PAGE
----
Gerolsteiner is supposedly waiting to hear about whether the sponsor will stick by the team or join the massive German anti-doping grandstanding exercise and withdraw from the sport. One of the ways the team could have influenced the decision was by having a kick-ass week-plus on the home soil, during the D-Tour/Vattenfalls run. Mission not accomplished.
Robert Förster got things off to a rollicking start by winning the stage 1 sprint but wasn't heard from again and wound up 6th on points. Damiano Cunego snatched stage 4 away from Davide Rebellin, and Tintin wound up 10th on GC. Their website is all excited about placing Rebellin and Peter Wrolich 6th and 9th at Vattenfalls, but I'm not sure history will long remember this. Also, that's the German version; the English version hasn't been updated since their whole anonymous team finished the Tour.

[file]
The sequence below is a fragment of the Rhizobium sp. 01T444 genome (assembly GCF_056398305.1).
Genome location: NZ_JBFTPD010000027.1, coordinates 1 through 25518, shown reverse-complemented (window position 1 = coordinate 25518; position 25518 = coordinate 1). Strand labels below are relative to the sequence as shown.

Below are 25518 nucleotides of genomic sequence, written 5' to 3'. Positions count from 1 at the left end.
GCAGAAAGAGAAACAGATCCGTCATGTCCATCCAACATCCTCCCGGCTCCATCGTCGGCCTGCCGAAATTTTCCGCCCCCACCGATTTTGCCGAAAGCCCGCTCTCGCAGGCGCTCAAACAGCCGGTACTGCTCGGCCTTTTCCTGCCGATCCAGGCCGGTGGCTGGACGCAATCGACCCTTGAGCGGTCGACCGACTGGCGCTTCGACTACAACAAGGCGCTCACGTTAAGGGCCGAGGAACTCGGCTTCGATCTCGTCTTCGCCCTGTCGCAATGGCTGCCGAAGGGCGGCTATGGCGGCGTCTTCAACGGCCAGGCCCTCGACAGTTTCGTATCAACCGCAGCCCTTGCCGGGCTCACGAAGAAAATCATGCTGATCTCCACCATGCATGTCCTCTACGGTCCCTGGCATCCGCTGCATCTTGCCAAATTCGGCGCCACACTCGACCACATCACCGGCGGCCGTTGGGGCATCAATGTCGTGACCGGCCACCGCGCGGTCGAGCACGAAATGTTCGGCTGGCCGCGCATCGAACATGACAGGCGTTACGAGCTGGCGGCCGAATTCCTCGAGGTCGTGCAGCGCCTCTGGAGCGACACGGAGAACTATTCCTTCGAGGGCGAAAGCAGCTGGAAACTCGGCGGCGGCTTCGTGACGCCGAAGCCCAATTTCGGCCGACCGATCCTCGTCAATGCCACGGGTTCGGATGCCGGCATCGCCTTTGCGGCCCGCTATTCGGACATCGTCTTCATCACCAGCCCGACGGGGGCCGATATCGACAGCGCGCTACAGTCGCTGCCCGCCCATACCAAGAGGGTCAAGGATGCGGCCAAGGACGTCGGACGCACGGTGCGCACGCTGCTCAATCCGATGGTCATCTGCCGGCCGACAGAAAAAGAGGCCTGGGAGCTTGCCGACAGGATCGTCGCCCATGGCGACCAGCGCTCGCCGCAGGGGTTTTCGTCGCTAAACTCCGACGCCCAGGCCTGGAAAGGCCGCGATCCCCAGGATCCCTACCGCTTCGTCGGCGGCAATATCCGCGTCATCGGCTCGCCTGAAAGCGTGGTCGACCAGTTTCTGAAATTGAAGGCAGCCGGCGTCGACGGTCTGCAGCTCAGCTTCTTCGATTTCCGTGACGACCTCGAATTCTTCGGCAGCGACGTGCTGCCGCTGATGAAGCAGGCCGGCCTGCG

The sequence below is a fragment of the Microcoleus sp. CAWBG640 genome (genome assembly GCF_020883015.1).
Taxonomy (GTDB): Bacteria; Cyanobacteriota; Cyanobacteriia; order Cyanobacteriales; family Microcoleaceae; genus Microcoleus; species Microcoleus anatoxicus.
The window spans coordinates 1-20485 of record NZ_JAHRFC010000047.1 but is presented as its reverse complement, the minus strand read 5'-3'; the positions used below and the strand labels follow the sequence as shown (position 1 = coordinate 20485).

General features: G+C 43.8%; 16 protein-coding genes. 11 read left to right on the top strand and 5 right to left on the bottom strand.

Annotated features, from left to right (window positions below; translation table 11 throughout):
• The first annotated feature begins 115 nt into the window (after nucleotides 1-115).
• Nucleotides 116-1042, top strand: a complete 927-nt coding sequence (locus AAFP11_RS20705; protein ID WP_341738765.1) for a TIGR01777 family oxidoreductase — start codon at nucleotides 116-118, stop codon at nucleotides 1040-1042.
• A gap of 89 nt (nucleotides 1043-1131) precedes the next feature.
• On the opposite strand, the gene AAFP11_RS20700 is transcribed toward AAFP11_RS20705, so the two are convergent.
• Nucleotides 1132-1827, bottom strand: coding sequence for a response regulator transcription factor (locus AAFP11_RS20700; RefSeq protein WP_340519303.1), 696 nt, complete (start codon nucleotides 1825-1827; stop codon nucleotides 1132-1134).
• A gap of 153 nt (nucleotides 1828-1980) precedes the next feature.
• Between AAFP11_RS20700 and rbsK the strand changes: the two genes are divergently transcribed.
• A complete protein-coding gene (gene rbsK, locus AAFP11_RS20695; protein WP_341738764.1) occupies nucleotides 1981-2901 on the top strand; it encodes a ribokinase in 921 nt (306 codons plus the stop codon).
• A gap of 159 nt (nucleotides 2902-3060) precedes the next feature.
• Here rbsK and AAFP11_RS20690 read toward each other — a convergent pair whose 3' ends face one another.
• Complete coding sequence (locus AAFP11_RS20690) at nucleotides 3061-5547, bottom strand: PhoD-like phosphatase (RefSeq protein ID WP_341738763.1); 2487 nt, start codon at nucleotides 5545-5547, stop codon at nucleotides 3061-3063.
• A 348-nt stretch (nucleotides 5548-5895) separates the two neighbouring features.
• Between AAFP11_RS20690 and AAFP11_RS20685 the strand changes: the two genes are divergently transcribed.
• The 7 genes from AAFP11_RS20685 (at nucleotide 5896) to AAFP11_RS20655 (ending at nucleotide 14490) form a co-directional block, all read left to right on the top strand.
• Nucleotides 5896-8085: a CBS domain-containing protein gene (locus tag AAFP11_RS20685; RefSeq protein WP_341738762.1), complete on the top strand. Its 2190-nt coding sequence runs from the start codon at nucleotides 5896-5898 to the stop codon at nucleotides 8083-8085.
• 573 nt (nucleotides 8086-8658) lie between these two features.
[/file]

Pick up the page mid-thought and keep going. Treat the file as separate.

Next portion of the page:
In the Pro Tour, their rank is spot on: they just swapped places with Credit Agricole for 13th on the season, with Rebellin milking their classics success for 5th overall in the individual rank. The team came on strong at the Ardennes, with Schumacher and Rebellin winning beautifully at Amstel and La Fleche, but it's been a pretty fallow season since then.
On the plus side, however, there's pretty much no stench of doping around them. Somehow I suspect this is more of a factor than anything else in the sponsor's mind. The worst that can be said about them is that their manager Holczer makes about as much sense in an interview as Tom Cruise. If clean sport is the new bottom line, I don't see what the holdup is. But if Gerolsteiner want to stop being the little brother of German Cycling, they don't need to just hang on to their sponsor, they need to open up the purse for someone besides the ancient Rebellin to build a competitive team around.